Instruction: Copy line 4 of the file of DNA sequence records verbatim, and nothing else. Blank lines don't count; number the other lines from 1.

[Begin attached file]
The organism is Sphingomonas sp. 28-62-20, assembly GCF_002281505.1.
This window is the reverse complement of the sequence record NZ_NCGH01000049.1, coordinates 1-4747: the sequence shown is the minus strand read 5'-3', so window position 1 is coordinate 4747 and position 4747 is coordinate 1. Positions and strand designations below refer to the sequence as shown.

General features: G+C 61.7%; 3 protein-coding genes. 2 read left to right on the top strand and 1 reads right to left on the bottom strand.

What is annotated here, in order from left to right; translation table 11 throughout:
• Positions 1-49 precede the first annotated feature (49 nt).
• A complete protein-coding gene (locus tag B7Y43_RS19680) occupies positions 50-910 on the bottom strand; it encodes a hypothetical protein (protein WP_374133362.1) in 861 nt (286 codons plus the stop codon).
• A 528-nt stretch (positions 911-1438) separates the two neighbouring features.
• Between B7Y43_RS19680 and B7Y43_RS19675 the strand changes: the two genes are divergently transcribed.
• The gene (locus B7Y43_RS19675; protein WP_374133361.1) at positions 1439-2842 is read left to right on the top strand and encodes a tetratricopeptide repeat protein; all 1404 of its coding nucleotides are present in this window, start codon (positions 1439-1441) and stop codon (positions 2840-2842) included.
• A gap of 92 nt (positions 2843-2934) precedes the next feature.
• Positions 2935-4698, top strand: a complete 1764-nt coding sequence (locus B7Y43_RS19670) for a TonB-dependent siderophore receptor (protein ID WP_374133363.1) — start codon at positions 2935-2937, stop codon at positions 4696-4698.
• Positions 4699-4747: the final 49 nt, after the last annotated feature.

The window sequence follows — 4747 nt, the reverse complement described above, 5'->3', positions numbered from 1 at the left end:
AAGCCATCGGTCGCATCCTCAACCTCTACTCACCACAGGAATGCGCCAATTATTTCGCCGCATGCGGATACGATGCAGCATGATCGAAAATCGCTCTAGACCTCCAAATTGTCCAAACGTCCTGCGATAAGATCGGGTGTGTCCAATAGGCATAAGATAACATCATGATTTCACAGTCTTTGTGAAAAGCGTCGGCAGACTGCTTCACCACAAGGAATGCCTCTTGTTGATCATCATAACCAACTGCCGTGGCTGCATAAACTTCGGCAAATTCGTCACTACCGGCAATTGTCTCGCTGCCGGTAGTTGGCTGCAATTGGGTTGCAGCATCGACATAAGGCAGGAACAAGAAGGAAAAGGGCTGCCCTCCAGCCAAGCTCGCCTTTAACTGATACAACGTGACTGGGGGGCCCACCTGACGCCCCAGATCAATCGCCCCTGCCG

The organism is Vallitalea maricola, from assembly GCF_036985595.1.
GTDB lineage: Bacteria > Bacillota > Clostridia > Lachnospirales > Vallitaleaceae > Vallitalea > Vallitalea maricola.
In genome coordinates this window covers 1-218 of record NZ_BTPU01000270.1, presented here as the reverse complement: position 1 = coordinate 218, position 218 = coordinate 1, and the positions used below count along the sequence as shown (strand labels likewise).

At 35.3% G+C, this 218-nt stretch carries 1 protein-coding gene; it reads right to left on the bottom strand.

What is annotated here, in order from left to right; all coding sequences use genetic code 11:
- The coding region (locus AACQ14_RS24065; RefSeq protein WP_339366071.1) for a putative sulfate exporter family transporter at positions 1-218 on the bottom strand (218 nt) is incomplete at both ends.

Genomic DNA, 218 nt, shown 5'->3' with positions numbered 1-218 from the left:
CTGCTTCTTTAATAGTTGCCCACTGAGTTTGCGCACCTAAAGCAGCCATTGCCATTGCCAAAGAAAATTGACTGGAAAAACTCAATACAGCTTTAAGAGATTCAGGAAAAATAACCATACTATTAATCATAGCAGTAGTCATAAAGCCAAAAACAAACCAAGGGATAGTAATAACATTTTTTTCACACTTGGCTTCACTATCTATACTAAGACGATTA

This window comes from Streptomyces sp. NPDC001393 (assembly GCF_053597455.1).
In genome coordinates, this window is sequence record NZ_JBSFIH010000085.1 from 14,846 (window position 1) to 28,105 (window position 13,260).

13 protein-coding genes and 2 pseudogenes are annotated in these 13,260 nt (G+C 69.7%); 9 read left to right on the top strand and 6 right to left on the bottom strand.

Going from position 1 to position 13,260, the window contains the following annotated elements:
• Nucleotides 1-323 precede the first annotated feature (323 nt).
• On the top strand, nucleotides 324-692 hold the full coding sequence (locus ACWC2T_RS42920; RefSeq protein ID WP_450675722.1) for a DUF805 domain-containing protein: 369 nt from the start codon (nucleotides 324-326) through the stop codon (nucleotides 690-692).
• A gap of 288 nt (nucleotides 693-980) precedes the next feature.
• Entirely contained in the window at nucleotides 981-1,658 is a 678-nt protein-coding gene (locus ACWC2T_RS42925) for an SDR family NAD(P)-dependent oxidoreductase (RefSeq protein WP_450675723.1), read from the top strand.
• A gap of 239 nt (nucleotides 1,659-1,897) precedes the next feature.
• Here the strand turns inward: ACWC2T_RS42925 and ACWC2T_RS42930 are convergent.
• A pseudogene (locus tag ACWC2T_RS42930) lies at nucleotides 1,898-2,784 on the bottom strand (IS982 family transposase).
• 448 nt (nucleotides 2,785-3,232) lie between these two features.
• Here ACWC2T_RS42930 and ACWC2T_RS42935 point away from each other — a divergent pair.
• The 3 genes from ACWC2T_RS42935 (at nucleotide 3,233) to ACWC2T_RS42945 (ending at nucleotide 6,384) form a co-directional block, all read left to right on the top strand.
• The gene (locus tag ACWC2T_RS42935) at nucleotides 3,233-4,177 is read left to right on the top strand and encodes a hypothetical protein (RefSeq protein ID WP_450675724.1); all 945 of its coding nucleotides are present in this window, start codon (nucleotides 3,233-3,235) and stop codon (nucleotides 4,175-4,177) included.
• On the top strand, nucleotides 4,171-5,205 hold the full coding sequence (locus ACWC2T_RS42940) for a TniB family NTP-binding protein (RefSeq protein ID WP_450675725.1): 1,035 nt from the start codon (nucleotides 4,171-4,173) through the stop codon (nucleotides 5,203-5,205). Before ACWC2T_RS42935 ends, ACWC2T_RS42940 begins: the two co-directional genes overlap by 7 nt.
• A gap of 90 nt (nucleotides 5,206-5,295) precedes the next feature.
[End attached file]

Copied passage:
What is annotated here, in order from left to right; translation table 11 throughout: